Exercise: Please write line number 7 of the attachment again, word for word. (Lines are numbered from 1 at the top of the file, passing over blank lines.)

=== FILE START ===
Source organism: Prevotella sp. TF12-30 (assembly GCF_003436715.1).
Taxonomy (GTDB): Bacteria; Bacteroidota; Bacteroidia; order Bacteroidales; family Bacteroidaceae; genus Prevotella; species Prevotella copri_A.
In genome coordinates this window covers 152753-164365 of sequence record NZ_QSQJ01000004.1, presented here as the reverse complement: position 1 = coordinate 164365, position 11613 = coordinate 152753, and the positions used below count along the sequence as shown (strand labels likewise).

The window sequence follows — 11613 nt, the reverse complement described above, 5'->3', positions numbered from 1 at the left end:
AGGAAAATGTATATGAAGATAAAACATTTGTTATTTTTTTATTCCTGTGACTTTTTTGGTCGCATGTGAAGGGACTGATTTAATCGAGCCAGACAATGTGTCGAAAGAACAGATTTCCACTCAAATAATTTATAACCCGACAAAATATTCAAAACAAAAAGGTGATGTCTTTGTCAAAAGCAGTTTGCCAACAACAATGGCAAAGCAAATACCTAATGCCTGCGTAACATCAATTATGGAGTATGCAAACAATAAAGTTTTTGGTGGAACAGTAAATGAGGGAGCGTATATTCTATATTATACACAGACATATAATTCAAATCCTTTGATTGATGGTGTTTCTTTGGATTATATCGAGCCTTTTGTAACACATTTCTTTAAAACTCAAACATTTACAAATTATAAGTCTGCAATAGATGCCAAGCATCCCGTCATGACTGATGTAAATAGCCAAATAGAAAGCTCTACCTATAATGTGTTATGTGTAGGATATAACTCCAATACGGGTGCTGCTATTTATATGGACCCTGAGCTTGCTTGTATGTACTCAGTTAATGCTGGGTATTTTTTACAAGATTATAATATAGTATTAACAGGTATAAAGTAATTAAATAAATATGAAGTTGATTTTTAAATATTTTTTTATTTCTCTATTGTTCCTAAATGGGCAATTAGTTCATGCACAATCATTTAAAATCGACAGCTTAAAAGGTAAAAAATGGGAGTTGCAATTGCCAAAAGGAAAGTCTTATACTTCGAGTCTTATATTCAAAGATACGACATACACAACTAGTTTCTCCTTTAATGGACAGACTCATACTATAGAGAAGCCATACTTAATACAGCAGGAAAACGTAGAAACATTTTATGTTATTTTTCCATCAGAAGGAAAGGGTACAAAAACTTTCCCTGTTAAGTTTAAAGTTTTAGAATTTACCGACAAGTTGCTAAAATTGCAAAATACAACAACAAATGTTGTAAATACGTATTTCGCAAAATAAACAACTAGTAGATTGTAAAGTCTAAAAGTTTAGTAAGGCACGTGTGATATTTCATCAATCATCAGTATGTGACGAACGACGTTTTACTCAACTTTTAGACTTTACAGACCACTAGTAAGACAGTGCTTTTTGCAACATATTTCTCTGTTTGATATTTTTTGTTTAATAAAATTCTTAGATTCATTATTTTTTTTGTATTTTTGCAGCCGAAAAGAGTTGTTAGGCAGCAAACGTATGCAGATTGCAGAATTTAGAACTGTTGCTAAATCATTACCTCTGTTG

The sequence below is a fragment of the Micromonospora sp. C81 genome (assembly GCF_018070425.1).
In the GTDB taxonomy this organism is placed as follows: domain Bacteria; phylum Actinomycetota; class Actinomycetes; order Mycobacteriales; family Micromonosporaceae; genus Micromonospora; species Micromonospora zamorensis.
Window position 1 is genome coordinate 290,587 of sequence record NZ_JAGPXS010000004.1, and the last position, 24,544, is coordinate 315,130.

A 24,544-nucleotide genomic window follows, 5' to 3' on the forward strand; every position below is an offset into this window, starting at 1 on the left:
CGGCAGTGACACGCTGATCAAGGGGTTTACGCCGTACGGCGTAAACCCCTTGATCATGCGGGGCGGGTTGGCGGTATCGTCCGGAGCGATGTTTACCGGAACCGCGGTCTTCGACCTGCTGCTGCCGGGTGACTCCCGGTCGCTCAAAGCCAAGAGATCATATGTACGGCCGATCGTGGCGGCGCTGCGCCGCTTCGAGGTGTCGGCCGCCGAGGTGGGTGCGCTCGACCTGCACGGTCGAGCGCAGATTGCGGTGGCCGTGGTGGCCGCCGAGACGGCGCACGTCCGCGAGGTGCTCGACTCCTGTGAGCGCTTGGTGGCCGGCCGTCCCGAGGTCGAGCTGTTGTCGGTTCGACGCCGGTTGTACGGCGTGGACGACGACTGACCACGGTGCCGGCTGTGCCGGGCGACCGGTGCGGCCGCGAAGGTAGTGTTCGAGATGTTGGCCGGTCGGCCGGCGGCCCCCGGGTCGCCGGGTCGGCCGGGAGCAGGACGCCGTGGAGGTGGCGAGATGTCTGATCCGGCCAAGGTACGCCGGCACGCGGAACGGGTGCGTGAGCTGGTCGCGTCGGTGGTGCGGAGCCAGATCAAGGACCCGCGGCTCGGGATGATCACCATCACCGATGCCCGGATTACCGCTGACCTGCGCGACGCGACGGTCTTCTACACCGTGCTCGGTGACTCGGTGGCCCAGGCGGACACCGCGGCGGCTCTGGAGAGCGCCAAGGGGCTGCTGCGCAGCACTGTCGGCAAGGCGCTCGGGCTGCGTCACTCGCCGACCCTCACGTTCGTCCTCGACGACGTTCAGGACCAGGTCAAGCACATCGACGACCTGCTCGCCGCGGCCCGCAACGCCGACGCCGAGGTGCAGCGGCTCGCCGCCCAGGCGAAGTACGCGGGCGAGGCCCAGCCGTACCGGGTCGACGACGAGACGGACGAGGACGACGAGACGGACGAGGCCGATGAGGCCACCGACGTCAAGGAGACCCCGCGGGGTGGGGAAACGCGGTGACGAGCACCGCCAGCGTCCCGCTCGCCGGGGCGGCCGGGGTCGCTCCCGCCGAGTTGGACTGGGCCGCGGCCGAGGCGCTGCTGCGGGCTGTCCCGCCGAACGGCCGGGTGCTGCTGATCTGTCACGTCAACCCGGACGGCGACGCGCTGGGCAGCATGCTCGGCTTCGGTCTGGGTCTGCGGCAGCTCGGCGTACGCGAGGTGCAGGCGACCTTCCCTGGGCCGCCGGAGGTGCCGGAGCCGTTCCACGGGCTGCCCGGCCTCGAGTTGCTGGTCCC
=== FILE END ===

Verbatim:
In the GTDB taxonomy this organism is placed as follows: domain Bacteria; phylum Actinomycetota; class Actinomycetes; order Mycobacteriales; family Micromonosporaceae; genus Micromonospora; species Micromonospora zamorensis.